Learn how to quickly select an AC motor for On/Off control (as opposed to variable speed control).
Our FREE AC Motor Practical Guide eBook: https://go.pardot.com/l/548202/2018-09-14/7ppj22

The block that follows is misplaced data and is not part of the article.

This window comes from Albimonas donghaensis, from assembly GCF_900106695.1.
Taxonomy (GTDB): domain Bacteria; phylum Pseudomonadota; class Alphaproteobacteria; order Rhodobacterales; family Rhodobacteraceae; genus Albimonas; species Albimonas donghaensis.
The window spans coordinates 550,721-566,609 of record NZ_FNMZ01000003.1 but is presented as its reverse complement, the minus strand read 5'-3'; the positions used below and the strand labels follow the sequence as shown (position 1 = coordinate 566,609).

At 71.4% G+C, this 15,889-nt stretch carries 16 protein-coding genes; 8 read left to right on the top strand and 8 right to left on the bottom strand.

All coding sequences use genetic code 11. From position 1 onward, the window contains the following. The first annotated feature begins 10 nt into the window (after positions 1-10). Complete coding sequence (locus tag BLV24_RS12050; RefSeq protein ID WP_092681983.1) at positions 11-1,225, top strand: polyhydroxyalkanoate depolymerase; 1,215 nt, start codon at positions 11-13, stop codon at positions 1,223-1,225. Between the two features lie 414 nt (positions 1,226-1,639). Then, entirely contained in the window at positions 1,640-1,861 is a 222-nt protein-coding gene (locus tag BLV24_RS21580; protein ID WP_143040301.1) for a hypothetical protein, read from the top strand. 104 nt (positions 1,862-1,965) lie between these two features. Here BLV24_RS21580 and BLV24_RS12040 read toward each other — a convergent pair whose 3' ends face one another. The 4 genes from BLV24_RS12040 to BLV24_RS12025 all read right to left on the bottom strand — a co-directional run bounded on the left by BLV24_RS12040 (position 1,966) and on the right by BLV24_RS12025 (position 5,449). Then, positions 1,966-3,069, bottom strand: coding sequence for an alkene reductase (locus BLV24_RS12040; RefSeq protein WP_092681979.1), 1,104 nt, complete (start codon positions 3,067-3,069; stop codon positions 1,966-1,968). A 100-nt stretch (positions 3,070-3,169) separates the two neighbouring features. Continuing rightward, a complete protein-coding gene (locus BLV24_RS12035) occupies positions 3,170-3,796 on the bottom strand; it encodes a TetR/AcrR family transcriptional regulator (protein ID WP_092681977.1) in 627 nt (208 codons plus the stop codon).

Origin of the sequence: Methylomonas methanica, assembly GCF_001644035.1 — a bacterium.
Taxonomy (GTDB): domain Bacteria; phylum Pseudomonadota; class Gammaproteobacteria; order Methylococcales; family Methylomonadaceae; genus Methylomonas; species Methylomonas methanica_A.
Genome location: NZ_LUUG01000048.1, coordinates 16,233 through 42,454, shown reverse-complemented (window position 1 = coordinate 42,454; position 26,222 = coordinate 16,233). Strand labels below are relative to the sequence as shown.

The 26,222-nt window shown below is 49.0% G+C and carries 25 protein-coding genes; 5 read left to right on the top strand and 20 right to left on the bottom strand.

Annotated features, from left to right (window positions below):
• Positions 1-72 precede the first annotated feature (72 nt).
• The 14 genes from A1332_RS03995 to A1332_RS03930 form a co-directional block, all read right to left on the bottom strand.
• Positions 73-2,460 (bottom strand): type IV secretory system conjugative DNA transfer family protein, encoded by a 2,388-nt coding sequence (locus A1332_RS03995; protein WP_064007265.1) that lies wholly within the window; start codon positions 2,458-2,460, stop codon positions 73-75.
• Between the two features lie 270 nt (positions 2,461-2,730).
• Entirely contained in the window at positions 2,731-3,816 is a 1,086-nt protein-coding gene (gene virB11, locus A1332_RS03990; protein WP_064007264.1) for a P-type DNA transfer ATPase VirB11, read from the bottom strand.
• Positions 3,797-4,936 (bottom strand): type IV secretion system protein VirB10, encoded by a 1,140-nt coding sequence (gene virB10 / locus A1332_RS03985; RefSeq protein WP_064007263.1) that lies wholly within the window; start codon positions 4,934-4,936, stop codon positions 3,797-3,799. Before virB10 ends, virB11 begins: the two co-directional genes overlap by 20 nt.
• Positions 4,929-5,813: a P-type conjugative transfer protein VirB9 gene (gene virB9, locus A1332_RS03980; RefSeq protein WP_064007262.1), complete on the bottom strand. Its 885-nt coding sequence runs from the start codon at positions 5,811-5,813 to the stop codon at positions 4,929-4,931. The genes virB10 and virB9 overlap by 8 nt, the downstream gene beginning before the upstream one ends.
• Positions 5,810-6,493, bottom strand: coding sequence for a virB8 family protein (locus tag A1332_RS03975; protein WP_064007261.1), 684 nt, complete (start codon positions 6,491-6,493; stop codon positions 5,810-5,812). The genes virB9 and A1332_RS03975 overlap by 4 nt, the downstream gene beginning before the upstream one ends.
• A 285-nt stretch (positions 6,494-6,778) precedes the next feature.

Selecting a motor can seem a little daunting but if you break it down it's really not that bad at all. The first thing everyone wants to know is what horse power do you need. That's a hard question because most of us don't have a natural feel for Horsepower. A much better question is how much torque do you need? That's something we can understand and measure. For example, suppose I have a conveyor, and I load it down with the heaviest load I expect to see, and I use a spring scale to measure how much force it takes to move the conveyor by itself with no motor or gear box. Torque is just that force times the distance from the pivot point. Suppose I needed 200 lbs. of force to move the conveyor and this radius is a quarter of a foot. Then the torque required is 50 ft-lbs. If we have a 25 to one gear box between the motor and the conveyor then the motor needs to provide 2 ft-lbs of torque. Assume we have a motor turning at 1800 rpm, that's 30 revolutions per second. And we know that 1 revolution - or 1 circumference - is 2 pi radians so that gives us 188.5 radians per second. And since 1 horse power is defined to be 550 ft-lbs per second. And we have 188.5 times 2 ft-lbs, the power we need is: .685 horse power. So a ¾ horse power motor should be enough to do the job. Me, I like to shoot for a little margin, so I might opt for a 1 horse power motor for this application. The bottom line is: don't think in terms of Horse Power -- think in terms of Torque. Get that in ft-lbs, multiply by the motor RPM and then divide by this scaling factor -- which is just all of this stuff combined into one number - and you have horse power. Maybe add in a little margin, and you can now answer the question -- what size motor do I need? Could we have measured the torque required right at the input to the gear box? Sure, assuming you have an easy way to attached the torque wrench to the shaft, of course. Then you would just drop that number right in the formula and you are done! Again, torque is something that's easy for us to get a handle on and to measure. So get in the habit of thinking in terms of torque, not horse power. We're talking about AC motors in this video, but if you find you need a lot of torque at low speeds, then take a look at DC motors. That's where they really shine. One of the leading causes of motor failure is heat. If you run a motor at full load, it will get hot -- that's ok it's designed to handle it. But if you put a fully loaded motor in a hot environment then you are compounding the problem. If you use an open motor with ventilation holes, and junk gets in there, then the motor has to work harder, which generates more heat. It always comes down to heat. And heat kills motors. So keep that in mind when sizing your motor -- you may not want to spec a motor that always runs at or near its maximum load if you know it is going to be in a hot or dirty environment. Of course, if you have a dirty environment, then you'll probably want to use a totally enclosed fan cooled motor -- or TEFC motor - as opposed to an open frame drip proof -- or ODP - motor. Enclosed motors cost a little more up front, but they save you money in the long run because they won't get fouled with dirt and grime that can lead to premature failure. An ODP motor on the other hand is designed to have cooling air run through it and is drip proof in that it is designed to route water away from the motors internals when mounted in the proper orientation -- usually with a horizontal shaft. It's important to understand though, that ODP motors are not designed for wet environments, they are really just setup to handle the occasional drip or accumulation of condensation. Can you use an "Inverter duty" motor in an on/off application? Of course. But, beware that Inverter Duty Motors are optimized for Variable Frequency Drives which is different than a motor which is optimized for use in a switched on/off application. So if you need to get the best possible performance out of an A/C motor in an on/off application, with the best torque, the best efficiency to save you money on operating costs, you'll want to stay away from Inverter duty motors and stick with the premium efficiency motors from AutomationDirect. They really are different animals designed for different applications. Check out the videos on using motors and inverters in variable speed applications to learn more about that. We're only talking about on/off control in this video. How do you know which kind of motor to buy? If you have a wash-down application like a food processing plants or something like that, then you definitely want Stainless Steel. Or if you just like spending money on shiny objects -- I guess that works too... Otherwise a rolled steel or cast iron motor is what you want. The rolled steel motors are the least expensive and probably the best choice for most general purpose applications up to around 2 horse power. The Cast Iron motors from AutomationDirect are still general purpose motors, but they can handle the larger horse power applications because they have things like bigger bearings, cooling fins that are part of the case so you get better thermal transfer, lots of little things like that designed specifically to get you the best possible performance which saves you money on operating costs. So if you want more performance and durability, then definitely consider the cast iron motors from AutomationDirect. There are a few Cast Aluminum motors in the AutomationDirect catalog. Those are primarily for inverter duty applications because they are so good at removing heat. Some motors have built in encoders. You can add an encoder to any motorized system, but that usually takes special adapters or additional idler pulleys, things like that. The motors with built in encoders save you the time and effort and parts cost of doing all of that yourself, plus, since the encoder is part of the motor it takes less space, isn't exposed to potential damage and it will be more reliable since there are fewer parts in the overall system -- no need for extra idler pulleys for example. Why would you want an encoder? There are a number of reasons why you might want a direct measurement of the shaft position and speed, but, if you are using a motor with a Variable Frequency Drive and want the absolute best system performance, then feeding encoder data back to the VFD is the way to do it. It gives you better low speed performance, tighter speed regulation, better control over the torque, etc. Check out the videos on using Variable Frequency Drives for more on using encoders to enhance performance. Motors typically come in 1200, 1800 and 3600 RPM. Which should you use? The 1800 RPM motor is your general purpose go to motor. When would you use a 1200 RPM motor? Well, remember what we said earlier -- it's all about TORQUE -- right? And since Horse power is Torque times speed ... if we lower the RPM, we get MORE torque for the same horse power! So if you need more torque but don't want to spend the money on a larger horse power motor -- and you can handle the lower RPM -- then use this little trick of using a lower RPM motor to get more torque for the same horse power! Also, keep in mind that with the 1200 rpm motor, you may be able to get away with using inexpensive belts and pulleys instead of expensive gearboxes. And since belts and pulleys are more efficient than gearboxes you save on operating costs every day. When would you need the higher 3600 RPM shaft speed motors? These are great for fan and pump applications -- they save you the cost of having to gear them up to speed. AC motors operate on 115/208/230/460 and 575 volts. Which do you use? You usually don't have control over that. You just buy the motor that works with what you have available. At home that will be 115 or 230. In industry, that could be 208, 230, and 460. The 575 VAC motors AutomationDirect has are primarily used in Canada, though there are still some older mills in the US that use 575Volts. We covered a lot here, and it might still seem a little overwhelming, especially since AutomationDirect has over 200 motors to choose from, but the good news is the AutomationDirect website makes it easy to select a motor. Just click on Motors, then over here select the horse power you want -- we'll use 1 horse power -- the voltage you will be operating at -- we'll use this 208 230 460 guy -- the speed -- we'll use 1800 -- and lets say we want to use it with an invertor -- a Variable Frequency Drive -- and boom, just like that we have narrowed our search down from over 200 motors to just one. Easy. If you need help, please don't hesitate to call AutomationDirect's free, award winning tech support during regular business hours. They will be happy to help you out. And don't forget the forums -- there are lots of folks there that love to share their years of experience -- just don't post any questions to support there -- they don't monitor the forums on a regular basis. Check out the other videos to learn more about how to use the the automation products at AutomationDirect.